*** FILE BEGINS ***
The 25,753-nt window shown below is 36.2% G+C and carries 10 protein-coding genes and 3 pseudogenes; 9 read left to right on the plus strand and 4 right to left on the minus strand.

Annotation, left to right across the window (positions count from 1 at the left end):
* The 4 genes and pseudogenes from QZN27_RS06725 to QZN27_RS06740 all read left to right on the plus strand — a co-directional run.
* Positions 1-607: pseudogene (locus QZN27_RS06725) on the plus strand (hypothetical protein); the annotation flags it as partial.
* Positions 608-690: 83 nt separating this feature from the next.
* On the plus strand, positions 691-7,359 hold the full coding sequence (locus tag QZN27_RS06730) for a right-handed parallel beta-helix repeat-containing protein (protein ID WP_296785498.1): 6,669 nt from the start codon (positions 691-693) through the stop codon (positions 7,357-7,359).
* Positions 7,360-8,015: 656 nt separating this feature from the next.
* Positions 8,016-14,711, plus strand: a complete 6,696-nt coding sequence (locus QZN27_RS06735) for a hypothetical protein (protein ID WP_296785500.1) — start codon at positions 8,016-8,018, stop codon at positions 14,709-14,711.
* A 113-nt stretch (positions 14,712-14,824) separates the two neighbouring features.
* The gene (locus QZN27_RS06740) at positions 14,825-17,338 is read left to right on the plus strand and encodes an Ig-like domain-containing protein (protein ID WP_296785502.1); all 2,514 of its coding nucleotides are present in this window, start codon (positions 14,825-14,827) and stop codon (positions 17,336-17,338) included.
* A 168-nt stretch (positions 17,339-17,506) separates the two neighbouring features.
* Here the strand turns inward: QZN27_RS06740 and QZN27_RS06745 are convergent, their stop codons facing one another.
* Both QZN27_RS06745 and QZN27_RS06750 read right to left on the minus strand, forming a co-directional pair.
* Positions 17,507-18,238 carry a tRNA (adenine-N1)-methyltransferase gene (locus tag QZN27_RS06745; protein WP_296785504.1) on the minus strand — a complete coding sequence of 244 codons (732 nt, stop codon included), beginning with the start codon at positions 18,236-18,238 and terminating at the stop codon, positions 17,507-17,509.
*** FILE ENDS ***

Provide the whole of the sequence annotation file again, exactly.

The 25,753-nt window shown below is 36.2% G+C and carries 10 protein-coding genes and 3 pseudogenes; 9 read left to right on the plus strand and 4 right to left on the minus strand.

Annotation, left to right across the window (positions count from 1 at the left end):
* The 4 genes and pseudogenes from QZN27_RS06725 to QZN27_RS06740 all read left to right on the plus strand — a co-directional run.
* Positions 1-607: pseudogene (locus QZN27_RS06725) on the plus strand (hypothetical protein); the annotation flags it as partial.
* Positions 608-690: 83 nt separating this feature from the next.
* On the plus strand, positions 691-7,359 hold the full coding sequence (locus tag QZN27_RS06730) for a right-handed parallel beta-helix repeat-containing protein (protein ID WP_296785498.1): 6,669 nt from the start codon (positions 691-693) through the stop codon (positions 7,357-7,359).
* Positions 7,360-8,015: 656 nt separating this feature from the next.
* Positions 8,016-14,711, plus strand: a complete 6,696-nt coding sequence (locus QZN27_RS06735) for a hypothetical protein (protein ID WP_296785500.1) — start codon at positions 8,016-8,018, stop codon at positions 14,709-14,711.
* A 113-nt stretch (positions 14,712-14,824) separates the two neighbouring features.
* The gene (locus QZN27_RS06740) at positions 14,825-17,338 is read left to right on the plus strand and encodes an Ig-like domain-containing protein (protein ID WP_296785502.1); all 2,514 of its coding nucleotides are present in this window, start codon (positions 14,825-14,827) and stop codon (positions 17,336-17,338) included.
* A 168-nt stretch (positions 17,339-17,506) separates the two neighbouring features.
* Here the strand turns inward: QZN27_RS06740 and QZN27_RS06745 are convergent, their stop codons facing one another.
* Both QZN27_RS06745 and QZN27_RS06750 read right to left on the minus strand, forming a co-directional pair.
* Positions 17,507-18,238 carry a tRNA (adenine-N1)-methyltransferase gene (locus tag QZN27_RS06745; protein WP_296785504.1) on the minus strand — a complete coding sequence of 244 codons (732 nt, stop codon included), beginning with the start codon at positions 18,236-18,238 and terminating at the stop codon, positions 17,507-17,509.